William Harold Terry (Memphis Bill)
- Bats Left, Throws Left
- Height 6' 1", Weight 200 lb.
- Debut September 24, 1923
- Final Game September 22, 1936
- Born October 30, 1898 in Atlanta, GA USA
- Died January 9, 1989 in Jacksonville, FL USA
Hall of Famer Bill Terry played 14 years in the major leagues, all with the New York Giants, and hit .341 lifetime. He also managed the Giants for 10 years with a winning percentage of .555, winning the 1933 World Series as a player-manager. He is most famous for hitting .401 in 1930.
Terry never won an MVP award and was only in the All-Star game three times (he was already 34 when the first All-Star Game was played, though), but he was known for his high batting averages. His lifetime .341 average is 15th on the all-time list, and if one looks only at "modern" players, he is in the top 10.
Although he is not remembered for his power, he was in the top 10 in slugging percentage five times. He led the league in triples in 1931, and was among the league leaders in doubles five times, the league leaders in triples five times, and the league leaders in home runs four times. His 28 home runs in 1932 put him third in the league.
Although he didn't hit well in his first chances in the majors in 1923 and 1924, he made an impression in the 1924 World Series when he hit .429. It was the fourth season in a row that the New York Giants had gone to the World Series under manager John McGraw, and the players achieved high visibility as result, with many of them eventually elected to the Hall of Fame.
According to similarity scores, the most similar player is Don Mattingly. Another player on the list who seems quite similar is Keith Hernandez. There are six players in the list of the ten most similar players who are in the Hall of Fame, with Kirby Puckett being the most similar of the six.
Terry played before the Gold Glove award was initiated, but he would have won the award many times. He was frequently the leader in defensive categories.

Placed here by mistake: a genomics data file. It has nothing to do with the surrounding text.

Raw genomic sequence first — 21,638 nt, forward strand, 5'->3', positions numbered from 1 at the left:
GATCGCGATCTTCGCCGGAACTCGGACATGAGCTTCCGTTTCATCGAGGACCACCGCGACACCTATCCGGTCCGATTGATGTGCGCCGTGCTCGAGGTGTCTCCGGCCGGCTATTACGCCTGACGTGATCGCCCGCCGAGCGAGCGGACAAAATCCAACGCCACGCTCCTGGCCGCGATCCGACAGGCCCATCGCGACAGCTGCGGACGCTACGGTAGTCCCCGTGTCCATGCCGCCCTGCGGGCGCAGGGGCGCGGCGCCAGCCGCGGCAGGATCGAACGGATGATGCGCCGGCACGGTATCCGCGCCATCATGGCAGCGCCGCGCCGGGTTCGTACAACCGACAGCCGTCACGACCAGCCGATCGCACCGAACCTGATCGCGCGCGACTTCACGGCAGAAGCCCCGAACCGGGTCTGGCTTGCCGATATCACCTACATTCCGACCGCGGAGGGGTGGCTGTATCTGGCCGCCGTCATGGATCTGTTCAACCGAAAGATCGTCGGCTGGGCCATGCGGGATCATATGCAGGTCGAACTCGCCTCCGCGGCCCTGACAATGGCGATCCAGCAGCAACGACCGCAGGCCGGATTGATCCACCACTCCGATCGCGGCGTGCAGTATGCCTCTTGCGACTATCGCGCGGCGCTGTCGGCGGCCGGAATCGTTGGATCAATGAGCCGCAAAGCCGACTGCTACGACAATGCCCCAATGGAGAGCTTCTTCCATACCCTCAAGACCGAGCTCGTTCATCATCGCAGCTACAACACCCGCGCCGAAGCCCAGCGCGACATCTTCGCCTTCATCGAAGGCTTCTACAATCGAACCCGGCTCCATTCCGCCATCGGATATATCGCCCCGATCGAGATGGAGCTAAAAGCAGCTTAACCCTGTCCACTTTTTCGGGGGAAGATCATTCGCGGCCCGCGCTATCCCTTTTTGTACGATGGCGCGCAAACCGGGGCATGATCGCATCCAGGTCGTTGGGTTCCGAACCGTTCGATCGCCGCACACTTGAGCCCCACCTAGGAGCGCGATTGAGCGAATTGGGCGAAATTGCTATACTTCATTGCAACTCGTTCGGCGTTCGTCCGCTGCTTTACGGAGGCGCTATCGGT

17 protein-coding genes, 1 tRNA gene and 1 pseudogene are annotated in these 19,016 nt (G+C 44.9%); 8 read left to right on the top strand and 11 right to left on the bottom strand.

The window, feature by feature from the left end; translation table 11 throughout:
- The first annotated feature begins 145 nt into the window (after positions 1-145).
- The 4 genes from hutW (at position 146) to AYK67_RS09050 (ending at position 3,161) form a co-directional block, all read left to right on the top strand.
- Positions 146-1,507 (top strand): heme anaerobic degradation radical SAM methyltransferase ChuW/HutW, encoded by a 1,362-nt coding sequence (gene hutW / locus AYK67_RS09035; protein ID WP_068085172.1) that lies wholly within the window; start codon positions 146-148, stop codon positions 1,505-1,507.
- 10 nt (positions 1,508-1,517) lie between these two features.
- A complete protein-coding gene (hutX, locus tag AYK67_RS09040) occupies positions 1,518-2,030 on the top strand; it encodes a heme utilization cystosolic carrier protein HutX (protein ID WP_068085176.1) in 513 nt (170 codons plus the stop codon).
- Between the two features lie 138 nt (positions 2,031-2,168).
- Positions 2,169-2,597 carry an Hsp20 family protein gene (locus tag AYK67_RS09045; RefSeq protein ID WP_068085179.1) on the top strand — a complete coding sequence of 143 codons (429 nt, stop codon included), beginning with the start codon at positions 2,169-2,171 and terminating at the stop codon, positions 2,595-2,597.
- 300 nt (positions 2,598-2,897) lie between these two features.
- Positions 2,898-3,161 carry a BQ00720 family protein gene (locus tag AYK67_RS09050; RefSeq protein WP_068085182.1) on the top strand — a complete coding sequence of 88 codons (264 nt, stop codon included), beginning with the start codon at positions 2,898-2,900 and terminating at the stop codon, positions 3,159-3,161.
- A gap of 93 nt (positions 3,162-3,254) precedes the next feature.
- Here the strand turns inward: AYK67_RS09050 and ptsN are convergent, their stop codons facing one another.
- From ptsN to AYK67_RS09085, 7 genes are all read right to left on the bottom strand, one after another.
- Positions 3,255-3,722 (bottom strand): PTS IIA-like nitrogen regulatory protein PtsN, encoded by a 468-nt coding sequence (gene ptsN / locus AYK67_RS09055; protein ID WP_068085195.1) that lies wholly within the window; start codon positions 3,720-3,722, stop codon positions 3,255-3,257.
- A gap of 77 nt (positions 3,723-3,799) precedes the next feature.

Terry was not popular with the sportwriters, and it took many years before he was elected to the Hall of Fame. He retired in 1936, but did not get elected until 1954. In the first year he was voted on, he got only 4% of the vote, and the next time he was voted on, he received less than 3%. He didn't start to receive a lot of Hall of Fame votes until after World War II.
Terry began his career as a pitcher in the Florida-Alabama-Georgia League in 1915 and Texas League in 1916. He threw a no-hitter for Newnan on June 30, 1916. In 1917 he pitched 40 games (246 IP) and played 55 other games in the outfield or pinch-hitting. From 1918 to 1921, Terry played semi-pro ball while working for Standard Oil in Memphis, TN; he was disappointed at not earning a shot at the major leagues after his first few years as a pitcher, and decided to get married and settle down in business. While playing semi-pro ball, he was noticed by former major league player Kid Elberfeld, who recommended him to John McGraw. By that point, Terry was only interested in accepting an offer if it paid as well as his current job. Upon returning to organized baseball in 1922, Terry pitched in 26 games (127 IP) and played in 62 other games in the field. In 1923 he hit .377 for the Toledo Mud Hens and made his debut with the Giants that season.
- 3-time NL All-Star (1933-1935)
- NL Batting Average Leader (1930)
- NL Runs Scored Leader (1931)
- NL Hits Leader (1930)
- 2-time NL Singles Leader (1930 & 1934)
- NL Triples Leader (1931)
- 20-Home Run Seasons: 3 (1927, 1930 & 1932)
- 100 RBI Seasons: 6 (1927-1932)
- 100 Runs Scored Seasons: 7 (1927-1932 & 1934)
- 200 Hits Seasons: 6 (1929-1932, 1934 & 1935)
- Won a World Series with the New York Giants in 1933
- NL Pennants: 3 (1933, 1936 & 1937)
- Managed one World Champion with the New York Giants in 1933
- Baseball Hall of Fame: Class of 1954
|New York Giants Manager
- Hits, doubleheader, 9, 6/18/29 (tied)
- Scott McClellan: "Memphis Bill in Newnan", in Ken Fenster and Wynn Montgomery, eds: Baseball in the Peach State, The National Pastime, SABR, Volume 40 (2010), pp. 53-55.